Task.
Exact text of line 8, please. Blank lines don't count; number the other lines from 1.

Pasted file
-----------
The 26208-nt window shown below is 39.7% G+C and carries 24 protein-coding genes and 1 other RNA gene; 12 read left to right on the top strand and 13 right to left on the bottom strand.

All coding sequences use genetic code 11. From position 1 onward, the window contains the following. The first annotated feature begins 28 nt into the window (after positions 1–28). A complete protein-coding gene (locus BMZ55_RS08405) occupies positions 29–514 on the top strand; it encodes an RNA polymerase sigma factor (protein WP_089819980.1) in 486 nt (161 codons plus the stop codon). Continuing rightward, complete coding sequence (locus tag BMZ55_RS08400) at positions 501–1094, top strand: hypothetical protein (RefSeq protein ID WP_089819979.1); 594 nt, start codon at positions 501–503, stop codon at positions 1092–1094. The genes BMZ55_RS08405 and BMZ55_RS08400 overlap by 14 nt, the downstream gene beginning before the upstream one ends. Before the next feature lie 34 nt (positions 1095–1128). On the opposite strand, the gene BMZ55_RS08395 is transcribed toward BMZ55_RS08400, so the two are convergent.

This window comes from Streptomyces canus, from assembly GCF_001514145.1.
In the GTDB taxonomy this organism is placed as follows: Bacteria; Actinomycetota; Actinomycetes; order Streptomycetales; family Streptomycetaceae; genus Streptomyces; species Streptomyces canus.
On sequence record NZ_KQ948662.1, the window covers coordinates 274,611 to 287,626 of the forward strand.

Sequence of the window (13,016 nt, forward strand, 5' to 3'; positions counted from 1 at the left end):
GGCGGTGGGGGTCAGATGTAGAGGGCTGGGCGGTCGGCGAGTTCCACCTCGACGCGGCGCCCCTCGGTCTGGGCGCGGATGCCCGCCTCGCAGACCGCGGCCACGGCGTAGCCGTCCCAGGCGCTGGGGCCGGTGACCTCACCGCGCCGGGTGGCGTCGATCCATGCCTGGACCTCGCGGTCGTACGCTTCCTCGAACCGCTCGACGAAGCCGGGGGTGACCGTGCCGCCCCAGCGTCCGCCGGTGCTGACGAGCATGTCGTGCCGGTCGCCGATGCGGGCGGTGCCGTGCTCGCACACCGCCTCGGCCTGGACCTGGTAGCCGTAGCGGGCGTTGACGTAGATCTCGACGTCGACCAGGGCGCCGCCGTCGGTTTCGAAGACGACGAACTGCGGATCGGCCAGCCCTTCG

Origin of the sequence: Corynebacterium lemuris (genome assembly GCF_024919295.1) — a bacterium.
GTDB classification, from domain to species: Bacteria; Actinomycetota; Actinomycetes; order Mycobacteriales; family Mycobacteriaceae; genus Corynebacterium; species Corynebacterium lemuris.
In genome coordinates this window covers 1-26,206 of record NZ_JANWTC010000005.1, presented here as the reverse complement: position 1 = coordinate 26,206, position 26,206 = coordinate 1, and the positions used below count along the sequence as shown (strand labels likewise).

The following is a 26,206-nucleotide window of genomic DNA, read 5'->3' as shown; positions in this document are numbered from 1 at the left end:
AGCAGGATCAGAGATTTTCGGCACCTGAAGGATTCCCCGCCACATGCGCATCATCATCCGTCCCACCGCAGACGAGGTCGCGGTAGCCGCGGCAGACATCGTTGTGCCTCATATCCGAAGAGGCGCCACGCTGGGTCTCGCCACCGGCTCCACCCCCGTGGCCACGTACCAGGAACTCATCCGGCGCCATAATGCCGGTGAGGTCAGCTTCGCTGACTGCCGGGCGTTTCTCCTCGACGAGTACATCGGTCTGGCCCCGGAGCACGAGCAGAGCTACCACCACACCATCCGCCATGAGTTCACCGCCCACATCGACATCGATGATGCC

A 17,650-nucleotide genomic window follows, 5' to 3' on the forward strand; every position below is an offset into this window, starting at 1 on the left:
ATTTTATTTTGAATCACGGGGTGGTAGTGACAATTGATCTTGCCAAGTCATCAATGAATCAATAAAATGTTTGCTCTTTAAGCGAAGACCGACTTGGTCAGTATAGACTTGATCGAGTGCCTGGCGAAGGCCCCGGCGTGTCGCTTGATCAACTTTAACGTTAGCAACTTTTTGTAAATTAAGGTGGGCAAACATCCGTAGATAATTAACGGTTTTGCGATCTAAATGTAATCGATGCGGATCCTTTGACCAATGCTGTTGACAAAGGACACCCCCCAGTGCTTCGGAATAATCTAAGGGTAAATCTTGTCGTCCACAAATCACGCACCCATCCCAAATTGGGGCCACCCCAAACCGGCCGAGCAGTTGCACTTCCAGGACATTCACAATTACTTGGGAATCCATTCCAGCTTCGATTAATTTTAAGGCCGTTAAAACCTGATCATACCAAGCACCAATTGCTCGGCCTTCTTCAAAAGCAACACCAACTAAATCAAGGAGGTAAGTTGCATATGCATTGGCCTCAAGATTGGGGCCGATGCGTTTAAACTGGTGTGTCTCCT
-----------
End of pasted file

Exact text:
Origin of the sequence: Corynebacterium lemuris (genome assembly GCF_024919295.1) — a bacterium.